U.S. lawmakers have specifically increased scrutiny of purchases by Chinese investors. Citing national security concerns, the House Appropriations Committee included an amendment in the recent Department of Agriculture-Food and Drug Administration spending bill that prohibits the purchase of agricultural land located in the United States by Chinese-owned companies. Representative Grace Meng expressed concern that the amendment could fuel already rising anti-Asian hate, and the USDA and advocacy groups have pointed out that the USDA does not have the authority to intervene in private land deals. The USDA could enforce the portion of the bill that bans Chinese-owned companies from participating in federal benefits programs, but constitutionally, land purchasing falls under states’ rights, and legislators have made no motions to change that. The House passed the agriculture appropriations bill on July 29, raising questions about how it will be enforced if it becomes law.

It is important to note that foreign entities are not the only ones aggressively buying up U.S. farmland. Many large corporations, pension funds, and wealthy individuals are investing in agricultural land in the United States and abroad. Advocacy groups like the National Family Farm Coalition argue that the larger threat to national security is corporate capture of U.S. land resources, whether those corporations are U.S.- or foreign-owned. The NYFC also points to both urban and rural development as a threat to the future of U.S. farms, since converting farmland to other uses drives up prices and makes the land unaffordable for beginning farmers. Along similar lines, climate-related efforts to increase biofuel production and expand afforestation and reforestation could reduce the amount of land available for food production in the future.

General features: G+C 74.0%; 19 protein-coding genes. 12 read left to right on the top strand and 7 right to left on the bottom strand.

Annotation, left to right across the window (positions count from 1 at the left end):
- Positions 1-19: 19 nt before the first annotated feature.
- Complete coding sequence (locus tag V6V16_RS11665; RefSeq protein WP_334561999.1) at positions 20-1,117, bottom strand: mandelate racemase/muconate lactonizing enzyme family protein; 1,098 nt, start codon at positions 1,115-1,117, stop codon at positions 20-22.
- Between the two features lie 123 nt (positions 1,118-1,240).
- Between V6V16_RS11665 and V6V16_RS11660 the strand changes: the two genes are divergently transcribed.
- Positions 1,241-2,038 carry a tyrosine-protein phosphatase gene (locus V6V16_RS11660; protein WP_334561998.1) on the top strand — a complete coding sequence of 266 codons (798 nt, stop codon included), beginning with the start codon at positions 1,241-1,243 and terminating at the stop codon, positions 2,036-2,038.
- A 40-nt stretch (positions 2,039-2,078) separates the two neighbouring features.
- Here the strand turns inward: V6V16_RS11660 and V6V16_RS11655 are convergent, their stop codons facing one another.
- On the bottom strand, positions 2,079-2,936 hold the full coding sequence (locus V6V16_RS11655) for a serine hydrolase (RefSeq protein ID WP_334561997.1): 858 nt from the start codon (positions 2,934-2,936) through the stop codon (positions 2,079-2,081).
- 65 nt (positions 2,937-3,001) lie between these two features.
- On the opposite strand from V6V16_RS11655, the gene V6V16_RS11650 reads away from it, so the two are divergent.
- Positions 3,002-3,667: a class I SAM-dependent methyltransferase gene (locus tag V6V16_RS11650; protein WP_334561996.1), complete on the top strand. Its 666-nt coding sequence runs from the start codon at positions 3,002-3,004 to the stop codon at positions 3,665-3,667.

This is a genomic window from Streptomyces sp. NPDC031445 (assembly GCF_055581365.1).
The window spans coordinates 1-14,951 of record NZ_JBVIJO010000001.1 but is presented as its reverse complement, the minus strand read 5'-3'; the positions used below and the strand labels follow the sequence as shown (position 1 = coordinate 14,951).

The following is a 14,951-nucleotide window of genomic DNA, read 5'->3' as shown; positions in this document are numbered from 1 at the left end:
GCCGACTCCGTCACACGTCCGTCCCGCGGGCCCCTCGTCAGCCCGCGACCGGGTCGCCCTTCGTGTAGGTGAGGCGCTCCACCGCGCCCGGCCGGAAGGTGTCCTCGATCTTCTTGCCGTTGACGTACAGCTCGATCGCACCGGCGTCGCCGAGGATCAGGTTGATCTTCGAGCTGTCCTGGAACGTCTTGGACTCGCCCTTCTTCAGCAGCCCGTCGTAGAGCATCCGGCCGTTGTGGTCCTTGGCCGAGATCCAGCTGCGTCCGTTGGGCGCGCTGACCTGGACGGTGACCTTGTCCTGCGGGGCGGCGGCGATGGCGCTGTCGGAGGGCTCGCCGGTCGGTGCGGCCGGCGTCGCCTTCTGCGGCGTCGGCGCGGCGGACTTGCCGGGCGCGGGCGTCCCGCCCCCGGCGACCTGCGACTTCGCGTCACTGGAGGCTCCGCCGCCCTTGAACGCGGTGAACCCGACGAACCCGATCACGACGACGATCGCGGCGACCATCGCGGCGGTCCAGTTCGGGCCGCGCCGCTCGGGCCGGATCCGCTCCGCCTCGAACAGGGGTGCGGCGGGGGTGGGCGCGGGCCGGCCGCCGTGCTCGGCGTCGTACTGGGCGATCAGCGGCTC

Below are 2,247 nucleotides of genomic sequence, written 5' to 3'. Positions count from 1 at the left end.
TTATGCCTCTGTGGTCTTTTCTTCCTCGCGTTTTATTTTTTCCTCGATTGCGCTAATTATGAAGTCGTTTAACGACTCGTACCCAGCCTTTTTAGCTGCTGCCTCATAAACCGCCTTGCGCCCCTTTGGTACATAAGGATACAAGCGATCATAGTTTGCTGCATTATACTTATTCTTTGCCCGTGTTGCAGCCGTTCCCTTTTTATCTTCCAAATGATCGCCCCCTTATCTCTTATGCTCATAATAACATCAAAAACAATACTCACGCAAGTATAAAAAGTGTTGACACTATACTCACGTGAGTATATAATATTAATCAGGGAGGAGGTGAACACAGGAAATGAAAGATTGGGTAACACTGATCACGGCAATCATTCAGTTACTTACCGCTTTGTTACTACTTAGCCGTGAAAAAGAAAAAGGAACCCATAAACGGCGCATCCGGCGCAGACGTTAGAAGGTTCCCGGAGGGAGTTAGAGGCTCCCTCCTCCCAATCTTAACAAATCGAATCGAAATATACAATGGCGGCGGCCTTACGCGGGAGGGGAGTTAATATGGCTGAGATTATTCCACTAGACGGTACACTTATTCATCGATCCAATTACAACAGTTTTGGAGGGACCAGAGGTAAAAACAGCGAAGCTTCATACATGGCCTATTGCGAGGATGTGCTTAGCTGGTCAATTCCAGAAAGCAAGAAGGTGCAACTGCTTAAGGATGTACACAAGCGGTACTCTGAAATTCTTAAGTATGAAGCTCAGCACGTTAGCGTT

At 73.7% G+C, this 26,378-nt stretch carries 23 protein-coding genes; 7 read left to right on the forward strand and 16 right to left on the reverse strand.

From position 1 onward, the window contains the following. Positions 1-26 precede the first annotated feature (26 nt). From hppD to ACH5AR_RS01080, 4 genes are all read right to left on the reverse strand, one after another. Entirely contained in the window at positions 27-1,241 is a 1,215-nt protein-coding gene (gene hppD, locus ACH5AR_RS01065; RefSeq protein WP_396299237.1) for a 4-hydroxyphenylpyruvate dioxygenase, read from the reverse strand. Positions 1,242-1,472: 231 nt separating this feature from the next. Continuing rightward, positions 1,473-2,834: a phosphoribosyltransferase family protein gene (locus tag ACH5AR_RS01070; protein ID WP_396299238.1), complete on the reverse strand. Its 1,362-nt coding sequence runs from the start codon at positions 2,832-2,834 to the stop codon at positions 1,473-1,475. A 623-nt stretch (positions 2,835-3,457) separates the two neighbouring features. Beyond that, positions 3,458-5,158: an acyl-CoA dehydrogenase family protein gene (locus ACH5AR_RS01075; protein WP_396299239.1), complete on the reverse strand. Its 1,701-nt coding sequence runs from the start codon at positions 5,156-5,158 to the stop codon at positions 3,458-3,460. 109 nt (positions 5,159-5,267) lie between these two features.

The lawmakers of Otero County and around New Mexico have been raising alarms about the invasion from the border. Republicans at the national level are screaming about the border and holding budget deals hostage as a result.

 However, the real invasion and the threat to New Mexico and United States citizens, and national security, is who has control and owns the land that is the most valuable in minerals, agricultural value or commercial value. Foreign ownership of great swatches of New Mexico's lands, and the most valuable and mineral rich American lands is a real threat that needs addressing and now!